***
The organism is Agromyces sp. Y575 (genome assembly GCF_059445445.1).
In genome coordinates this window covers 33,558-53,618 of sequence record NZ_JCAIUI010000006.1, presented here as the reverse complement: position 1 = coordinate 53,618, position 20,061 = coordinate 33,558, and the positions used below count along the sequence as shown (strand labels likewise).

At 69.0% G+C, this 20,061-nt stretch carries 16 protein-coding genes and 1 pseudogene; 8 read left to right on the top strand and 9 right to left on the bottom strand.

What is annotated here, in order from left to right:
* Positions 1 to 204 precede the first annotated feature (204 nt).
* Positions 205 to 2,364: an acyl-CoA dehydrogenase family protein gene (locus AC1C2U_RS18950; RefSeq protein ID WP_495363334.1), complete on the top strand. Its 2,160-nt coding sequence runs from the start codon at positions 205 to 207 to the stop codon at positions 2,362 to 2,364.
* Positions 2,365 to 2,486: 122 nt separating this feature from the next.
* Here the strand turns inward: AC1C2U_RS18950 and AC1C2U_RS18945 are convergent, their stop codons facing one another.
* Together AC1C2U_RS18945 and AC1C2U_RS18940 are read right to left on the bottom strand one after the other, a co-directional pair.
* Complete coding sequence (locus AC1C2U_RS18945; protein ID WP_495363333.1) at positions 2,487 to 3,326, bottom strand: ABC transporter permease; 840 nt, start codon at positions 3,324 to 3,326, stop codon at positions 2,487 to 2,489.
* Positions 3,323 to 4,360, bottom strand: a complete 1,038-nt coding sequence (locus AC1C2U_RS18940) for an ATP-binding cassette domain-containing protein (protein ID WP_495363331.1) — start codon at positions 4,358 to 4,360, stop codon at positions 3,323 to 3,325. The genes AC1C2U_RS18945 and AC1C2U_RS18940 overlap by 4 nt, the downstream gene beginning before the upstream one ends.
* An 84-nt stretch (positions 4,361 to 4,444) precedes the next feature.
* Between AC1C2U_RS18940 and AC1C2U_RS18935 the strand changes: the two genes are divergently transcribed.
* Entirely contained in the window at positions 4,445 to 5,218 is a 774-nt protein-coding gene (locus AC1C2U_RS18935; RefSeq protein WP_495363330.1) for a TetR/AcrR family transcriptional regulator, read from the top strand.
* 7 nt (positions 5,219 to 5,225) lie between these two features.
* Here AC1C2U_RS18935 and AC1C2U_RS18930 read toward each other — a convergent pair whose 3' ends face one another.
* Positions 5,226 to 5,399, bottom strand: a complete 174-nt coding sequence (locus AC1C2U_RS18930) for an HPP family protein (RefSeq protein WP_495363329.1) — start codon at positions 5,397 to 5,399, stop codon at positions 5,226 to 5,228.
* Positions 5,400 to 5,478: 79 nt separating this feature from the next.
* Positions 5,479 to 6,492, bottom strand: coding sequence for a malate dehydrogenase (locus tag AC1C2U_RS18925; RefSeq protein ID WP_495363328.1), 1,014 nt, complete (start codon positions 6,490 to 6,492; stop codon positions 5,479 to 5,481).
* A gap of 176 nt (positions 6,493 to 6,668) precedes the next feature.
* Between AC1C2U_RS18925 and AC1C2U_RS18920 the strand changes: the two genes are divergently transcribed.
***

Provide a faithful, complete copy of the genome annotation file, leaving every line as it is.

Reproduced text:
The organism is Agromyces sp. Y575 (genome assembly GCF_059445445.1).
In genome coordinates this window covers 33,558-53,618 of sequence record NZ_JCAIUI010000006.1, presented here as the reverse complement: position 1 = coordinate 53,618, position 20,061 = coordinate 33,558, and the positions used below count along the sequence as shown (strand labels likewise).

At 69.0% G+C, this 20,061-nt stretch carries 16 protein-coding genes and 1 pseudogene; 8 read left to right on the top strand and 9 right to left on the bottom strand.

What is annotated here, in order from left to right:
* Positions 1 to 204 precede the first annotated feature (204 nt).
* Positions 205 to 2,364: an acyl-CoA dehydrogenase family protein gene (locus AC1C2U_RS18950; RefSeq protein ID WP_495363334.1), complete on the top strand. Its 2,160-nt coding sequence runs from the start codon at positions 205 to 207 to the stop codon at positions 2,362 to 2,364.
* Positions 2,365 to 2,486: 122 nt separating this feature from the next.
* Here the strand turns inward: AC1C2U_RS18950 and AC1C2U_RS18945 are convergent, their stop codons facing one another.
* Together AC1C2U_RS18945 and AC1C2U_RS18940 are read right to left on the bottom strand one after the other, a co-directional pair.
* Complete coding sequence (locus AC1C2U_RS18945; protein ID WP_495363333.1) at positions 2,487 to 3,326, bottom strand: ABC transporter permease; 840 nt, start codon at positions 3,324 to 3,326, stop codon at positions 2,487 to 2,489.
* Positions 3,323 to 4,360, bottom strand: a complete 1,038-nt coding sequence (locus AC1C2U_RS18940) for an ATP-binding cassette domain-containing protein (protein ID WP_495363331.1) — start codon at positions 4,358 to 4,360, stop codon at positions 3,323 to 3,325. The genes AC1C2U_RS18945 and AC1C2U_RS18940 overlap by 4 nt, the downstream gene beginning before the upstream one ends.
* An 84-nt stretch (positions 4,361 to 4,444) precedes the next feature.
* Between AC1C2U_RS18940 and AC1C2U_RS18935 the strand changes: the two genes are divergently transcribed.
* Entirely contained in the window at positions 4,445 to 5,218 is a 774-nt protein-coding gene (locus AC1C2U_RS18935; RefSeq protein WP_495363330.1) for a TetR/AcrR family transcriptional regulator, read from the top strand.
* 7 nt (positions 5,219 to 5,225) lie between these two features.
* Here AC1C2U_RS18935 and AC1C2U_RS18930 read toward each other — a convergent pair whose 3' ends face one another.
* Positions 5,226 to 5,399, bottom strand: a complete 174-nt coding sequence (locus AC1C2U_RS18930) for an HPP family protein (RefSeq protein WP_495363329.1) — start codon at positions 5,397 to 5,399, stop codon at positions 5,226 to 5,228.
* Positions 5,400 to 5,478: 79 nt separating this feature from the next.
* Positions 5,479 to 6,492, bottom strand: coding sequence for a malate dehydrogenase (locus tag AC1C2U_RS18925; RefSeq protein ID WP_495363328.1), 1,014 nt, complete (start codon positions 6,490 to 6,492; stop codon positions 5,479 to 5,481).
* A gap of 176 nt (positions 6,493 to 6,668) precedes the next feature.
* Between AC1C2U_RS18925 and AC1C2U_RS18920 the strand changes: the two genes are divergently transcribed.